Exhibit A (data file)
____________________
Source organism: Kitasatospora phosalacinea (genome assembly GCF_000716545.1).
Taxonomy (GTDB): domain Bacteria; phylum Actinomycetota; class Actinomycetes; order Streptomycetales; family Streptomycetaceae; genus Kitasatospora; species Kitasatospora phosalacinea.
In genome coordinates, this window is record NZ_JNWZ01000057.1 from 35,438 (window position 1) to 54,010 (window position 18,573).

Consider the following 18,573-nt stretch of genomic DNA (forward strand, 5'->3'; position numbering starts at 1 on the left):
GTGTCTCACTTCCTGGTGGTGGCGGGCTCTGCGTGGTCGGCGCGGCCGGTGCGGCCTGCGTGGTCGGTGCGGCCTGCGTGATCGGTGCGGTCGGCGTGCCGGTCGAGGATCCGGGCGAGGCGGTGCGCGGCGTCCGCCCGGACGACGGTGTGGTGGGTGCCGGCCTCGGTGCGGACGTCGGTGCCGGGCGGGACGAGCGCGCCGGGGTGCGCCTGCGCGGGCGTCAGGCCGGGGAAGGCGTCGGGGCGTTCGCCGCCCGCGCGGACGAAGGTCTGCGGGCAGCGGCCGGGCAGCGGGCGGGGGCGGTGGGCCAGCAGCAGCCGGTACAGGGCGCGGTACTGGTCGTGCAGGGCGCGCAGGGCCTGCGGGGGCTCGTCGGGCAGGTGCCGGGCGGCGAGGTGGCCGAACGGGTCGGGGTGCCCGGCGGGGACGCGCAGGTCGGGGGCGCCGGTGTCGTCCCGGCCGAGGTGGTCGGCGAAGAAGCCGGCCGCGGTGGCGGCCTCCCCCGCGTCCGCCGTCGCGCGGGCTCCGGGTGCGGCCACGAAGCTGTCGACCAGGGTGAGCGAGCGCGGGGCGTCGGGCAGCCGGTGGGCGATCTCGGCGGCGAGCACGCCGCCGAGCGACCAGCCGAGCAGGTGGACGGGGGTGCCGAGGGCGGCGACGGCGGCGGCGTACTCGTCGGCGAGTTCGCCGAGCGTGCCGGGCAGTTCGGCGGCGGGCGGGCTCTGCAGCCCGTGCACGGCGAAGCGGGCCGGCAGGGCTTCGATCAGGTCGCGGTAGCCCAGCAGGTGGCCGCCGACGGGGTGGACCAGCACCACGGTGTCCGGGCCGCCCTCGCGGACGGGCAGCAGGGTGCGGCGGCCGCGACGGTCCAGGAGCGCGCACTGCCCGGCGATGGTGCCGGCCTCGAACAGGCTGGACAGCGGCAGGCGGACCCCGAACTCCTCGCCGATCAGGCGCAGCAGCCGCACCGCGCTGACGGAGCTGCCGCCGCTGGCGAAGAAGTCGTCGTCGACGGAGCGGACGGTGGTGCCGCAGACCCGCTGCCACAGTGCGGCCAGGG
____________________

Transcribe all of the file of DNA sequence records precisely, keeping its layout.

Source organism: Kitasatospora phosalacinea (genome assembly GCF_000716545.1).
Taxonomy (GTDB): domain Bacteria; phylum Actinomycetota; class Actinomycetes; order Streptomycetales; family Streptomycetaceae; genus Kitasatospora; species Kitasatospora phosalacinea.
In genome coordinates, this window is record NZ_JNWZ01000057.1 from 35,438 (window position 1) to 54,010 (window position 18,573).

Consider the following 18,573-nt stretch of genomic DNA (forward strand, 5'->3'; position numbering starts at 1 on the left):
GTGTCTCACTTCCTGGTGGTGGCGGGCTCTGCGTGGTCGGCGCGGCCGGTGCGGCCTGCGTGGTCGGTGCGGCCTGCGTGATCGGTGCGGTCGGCGTGCCGGTCGAGGATCCGGGCGAGGCGGTGCGCGGCGTCCGCCCGGACGACGGTGTGGTGGGTGCCGGCCTCGGTGCGGACGTCGGTGCCGGGCGGGACGAGCGCGCCGGGGTGCGCCTGCGCGGGCGTCAGGCCGGGGAAGGCGTCGGGGCGTTCGCCGCCCGCGCGGACGAAGGTCTGCGGGCAGCGGCCGGGCAGCGGGCGGGGGCGGTGGGCCAGCAGCAGCCGGTACAGGGCGCGGTACTGGTCGTGCAGGGCGCGCAGGGCCTGCGGGGGCTCGTCGGGCAGGTGCCGGGCGGCGAGGTGGCCGAACGGGTCGGGGTGCCCGGCGGGGACGCGCAGGTCGGGGGCGCCGGTGTCGTCCCGGCCGAGGTGGTCGGCGAAGAAGCCGGCCGCGGTGGCGGCCTCCCCCGCGTCCGCCGTCGCGCGGGCTCCGGGTGCGGCCACGAAGCTGTCGACCAGGGTGAGCGAGCGCGGGGCGTCGGGCAGCCGGTGGGCGATCTCGGCGGCGAGCACGCCGCCGAGCGACCAGCCGAGCAGGTGGACGGGGGTGCCGAGGGCGGCGACGGCGGCGGCGTACTCGTCGGCGAGTTCGCCGAGCGTGCCGGGCAGTTCGGCGGCGGGCGGGCTCTGCAGCCCGTGCACGGCGAAGCGGGCCGGCAGGGCTTCGATCAGGTCGCGGTAGCCCAGCAGGTGGCCGCCGACGGGGTGGACCAGCACCACGGTGTCCGGGCCGCCCTCGCGGACGGGCAGCAGGGTGCGGCGGCCGCGACGGTCCAGGAGCGCGCACTGCCCGGCGATGGTGCCGGCCTCGAACAGGCTGGACAGCGGCAGGCGGACCCCGAACTCCTCGCCGATCAGGCGCAGCAGCCGCACCGCGCTGACGGAGCTGCCGCCGCTGGCGAAGAAGTCGTCGTCGACGGAGCGGACGGTGGTGCCGCAGACCCGCTGCCACAGTGCGGCCAGGG